American naval officer George Dewey (1837-1917) was the celebrated victor of the Battle of Manila Bay in the Philippines during the Spanish-American War.

George Dewey was born on Dec. 26, 1837, in Montpelier, Vt. After attending the local public schools and a private military academy, he entered the U.S. Naval Academy at Annapolis, graduating third in his class in 1858. He entered active service with the rank of lieutenant.

During the Civil War, Dewey saw hard combat at New Orleans, the opening of the Mississippi River, and the capture of Ft. Fisher. At war's end he had the rank of lieutenant commander and the respect of superiors who controlled his professional destiny.

During the 1870s and the early 1880s Dewey held routine assignments. As chief of the Bureau of Equipment and then as president of the Board of Inspection and Survey, between 1889 and 1897 Dewey played an important part in the construction of the new fleet of armored, steam-propelled steel warships.

In October 1897 with the backing of Assistant Secretary of the Navy Theodore Roosevelt, Dewey, now a commodore, was assigned to command the fleet's Asiatic squadron. Anticipating war with Spain, Roosevelt wanted an able officer who could aggressively carry out a plan for an attack on Manila, capital of the Spanish-held Philippines.

When Congress declared war in late April 1898, Dewey sailed for Manila with six light cruisers and an assortment of auxiliary vessels. On May 1, after a daring night run past the batteries guarding the harbor entrance, he attacked a Spanish squadron in Manila Bay that was similar in strength and composition to his own. When the firing ended, Dewey's force, without losing one man or ship, had sunk or set afire every Spanish vessel. This one-sided victory paved the way for the American conquest of the Philippines, and it transformed the obscure naval officer into a popular hero who was rewarded with parades, banquets, and triumphal arches upon his return to the United States.

Dewey's first wife had died in childbirth in 1872, and in 1899 he married Mildred McLean Hazen, a longtime friend. A brief Dewey presidential boom flared and fizzled. Promoted to admiral of the Navy, Dewey assumed the presidency of the newly created General Board of the Navy in 1900. During the next 15 years under Dewey's aggressive leadership, the Board became the nation's most influential military planning agency, working out basic war strategy and guiding the enlargement of the fleet. A few weeks before the outbreak of World War I in 1914, Dewey suffered a stroke that removed him from active duty. He died in Washington, D.C., on Jan. 16, 1917.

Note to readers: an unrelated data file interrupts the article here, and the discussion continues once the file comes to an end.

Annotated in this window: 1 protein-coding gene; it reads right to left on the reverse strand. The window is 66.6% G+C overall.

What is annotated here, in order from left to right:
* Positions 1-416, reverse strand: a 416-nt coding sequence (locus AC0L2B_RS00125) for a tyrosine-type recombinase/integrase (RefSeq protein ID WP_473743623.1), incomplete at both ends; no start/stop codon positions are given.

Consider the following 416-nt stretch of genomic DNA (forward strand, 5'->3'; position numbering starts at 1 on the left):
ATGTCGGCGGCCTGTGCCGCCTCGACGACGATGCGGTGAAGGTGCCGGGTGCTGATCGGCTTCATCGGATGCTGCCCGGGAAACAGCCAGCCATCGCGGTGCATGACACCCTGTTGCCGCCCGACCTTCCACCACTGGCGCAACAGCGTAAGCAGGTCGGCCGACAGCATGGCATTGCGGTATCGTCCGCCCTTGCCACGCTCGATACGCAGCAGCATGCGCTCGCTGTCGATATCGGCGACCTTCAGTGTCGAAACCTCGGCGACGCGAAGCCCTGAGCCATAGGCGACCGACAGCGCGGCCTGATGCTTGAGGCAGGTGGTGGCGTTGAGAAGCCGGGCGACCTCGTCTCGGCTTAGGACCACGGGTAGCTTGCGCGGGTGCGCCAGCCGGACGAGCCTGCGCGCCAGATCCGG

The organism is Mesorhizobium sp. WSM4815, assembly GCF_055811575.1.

Further Reading

The Autobiography of George Dewey covers his career to 1899. The most thorough biography is in Richard S. West, Jr., Admiralsof American Empire (1948). A full-length study is Laurin Hall Healy and Luis Kutner, The Admiral (1944). For the Manila campaign see French Ensor Chadwick, The Relations of the United States and Spain: The Spanish-American War (2 vols., 1911). John A. S. Grenville and George Berkeley Young, Politics, Strategy, and American Diplomacy (1966), contains new information on Manila and on Dewey's work with the General Board.

Additional Sources

Dewey, George, Autobiography of George Dewey, admiral of the Navy, Annapolis, Md.: Naval Institute Press, 1987.

Spector, Ronald H., Admiral of the new empire: the life and career of George Dewey, Columbia, S.C.: University of South Carolina Press, 1988. □

Cite this article
Pick a style below, and copy the text for your bibliography.

  • MLA
  • Chicago
  • APA

"George Dewey." Encyclopedia of World Biography. . Encyclopedia.com. 25 Jun. 2017 <http://www.encyclopedia.com>.

"George Dewey." Encyclopedia of World Biography. . Encyclopedia.com. (June 25, 2017). http://www.encyclopedia.com/history/encyclopedias-almanacs-transcripts-and-maps/george-dewey

"George Dewey." Encyclopedia of World Biography. . Retrieved June 25, 2017 from Encyclopedia.com: http://www.encyclopedia.com/history/encyclopedias-almanacs-transcripts-and-maps/george-dewey

Dewey, George

Dewey, George (1837–1917), American admiral and popular naval hero.Dewey was born in Montpelier, Vermont, in 1837 and graduated from the U.S. Naval Academy in 1858. He served with distinction at the battles of New Orleans and Port Hudson during the Civil War and ended the war as a lieutenant commander. He served in varying peacetime assignments, including command of the sloops Pensacola and Narragansett. Dewey spent the 1890s in Washington as chief of the Bureau of Equipment, president of the Lighthouse Board, and president of the Board of Inspection and Survey. In 1897, with the support of his Vermont senator, Redfield Procter, and Assistant Secretary of the Navy Theodore Roosevelt, Dewey was appointed to command the Asiatic Squadron, based in the Far East.